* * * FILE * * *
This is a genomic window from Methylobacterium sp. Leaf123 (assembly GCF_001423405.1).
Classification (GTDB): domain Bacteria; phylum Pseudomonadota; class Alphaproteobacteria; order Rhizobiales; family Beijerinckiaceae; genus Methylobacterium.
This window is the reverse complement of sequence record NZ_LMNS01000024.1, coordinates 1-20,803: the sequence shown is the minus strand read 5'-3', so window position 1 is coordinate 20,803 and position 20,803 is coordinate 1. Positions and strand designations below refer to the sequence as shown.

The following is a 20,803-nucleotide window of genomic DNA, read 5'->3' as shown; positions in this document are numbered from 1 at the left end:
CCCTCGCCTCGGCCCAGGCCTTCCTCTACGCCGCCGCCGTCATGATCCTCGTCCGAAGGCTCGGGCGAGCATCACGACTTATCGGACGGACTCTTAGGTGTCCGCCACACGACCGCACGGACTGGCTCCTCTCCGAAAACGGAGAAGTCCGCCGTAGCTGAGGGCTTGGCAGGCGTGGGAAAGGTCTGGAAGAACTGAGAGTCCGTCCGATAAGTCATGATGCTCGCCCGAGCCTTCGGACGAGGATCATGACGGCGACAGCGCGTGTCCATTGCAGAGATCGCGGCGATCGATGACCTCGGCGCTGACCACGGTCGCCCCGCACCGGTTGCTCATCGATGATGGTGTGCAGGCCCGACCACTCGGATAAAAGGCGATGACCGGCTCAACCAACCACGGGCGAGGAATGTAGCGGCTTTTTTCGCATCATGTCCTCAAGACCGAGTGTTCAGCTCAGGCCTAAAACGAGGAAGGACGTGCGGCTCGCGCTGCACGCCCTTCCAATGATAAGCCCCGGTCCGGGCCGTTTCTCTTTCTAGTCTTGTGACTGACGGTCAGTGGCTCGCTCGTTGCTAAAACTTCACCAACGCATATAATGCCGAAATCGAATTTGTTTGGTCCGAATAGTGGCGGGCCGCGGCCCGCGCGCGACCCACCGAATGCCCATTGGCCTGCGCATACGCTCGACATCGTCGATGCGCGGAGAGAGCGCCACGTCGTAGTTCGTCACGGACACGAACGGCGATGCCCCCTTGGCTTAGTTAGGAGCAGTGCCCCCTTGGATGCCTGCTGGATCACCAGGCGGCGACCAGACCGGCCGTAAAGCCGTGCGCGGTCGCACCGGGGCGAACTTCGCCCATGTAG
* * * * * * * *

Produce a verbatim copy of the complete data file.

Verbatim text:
This is a genomic window from Methylobacterium sp. Leaf123 (assembly GCF_001423405.1).
Classification (GTDB): domain Bacteria; phylum Pseudomonadota; class Alphaproteobacteria; order Rhizobiales; family Beijerinckiaceae; genus Methylobacterium.
This window is the reverse complement of sequence record NZ_LMNS01000024.1, coordinates 1-20,803: the sequence shown is the minus strand read 5'-3', so window position 1 is coordinate 20,803 and position 20,803 is coordinate 1. Positions and strand designations below refer to the sequence as shown.

The following is a 20,803-nucleotide window of genomic DNA, read 5'->3' as shown; positions in this document are numbered from 1 at the left end:
CCCTCGCCTCGGCCCAGGCCTTCCTCTACGCCGCCGCCGTCATGATCCTCGTCCGAAGGCTCGGGCGAGCATCACGACTTATCGGACGGACTCTTAGGTGTCCGCCACACGACCGCACGGACTGGCTCCTCTCCGAAAACGGAGAAGTCCGCCGTAGCTGAGGGCTTGGCAGGCGTGGGAAAGGTCTGGAAGAACTGAGAGTCCGTCCGATAAGTCATGATGCTCGCCCGAGCCTTCGGACGAGGATCATGACGGCGACAGCGCGTGTCCATTGCAGAGATCGCGGCGATCGATGACCTCGGCGCTGACCACGGTCGCCCCGCACCGGTTGCTCATCGATGATGGTGTGCAGGCCCGACCACTCGGATAAAAGGCGATGACCGGCTCAACCAACCACGGGCGAGGAATGTAGCGGCTTTTTTCGCATCATGTCCTCAAGACCGAGTGTTCAGCTCAGGCCTAAAACGAGGAAGGACGTGCGGCTCGCGCTGCACGCCCTTCCAATGATAAGCCCCGGTCCGGGCCGTTTCTCTTTCTAGTCTTGTGACTGACGGTCAGTGGCTCGCTCGTTGCTAAAACTTCACCAACGCATATAATGCCGAAATCGAATTTGTTTGGTCCGAATAGTGGCGGGCCGCGGCCCGCGCGCGACCCACCGAATGCCCATTGGCCTGCGCATACGCTCGACATCGTCGATGCGCGGAGAGAGCGCCACGTCGTAGTTCGTCACGGACACGAACGGCGATGCCCCCTTGGCTTAGTTAGGAGCAGTGCCCCCTTGGATGCCTGCTGGATCACCAGGCGGCGACCAGACCGGCCGTAAAGCCGTGCGCGGTCGCACCGGGGCGAACTTCGCCCATGTAG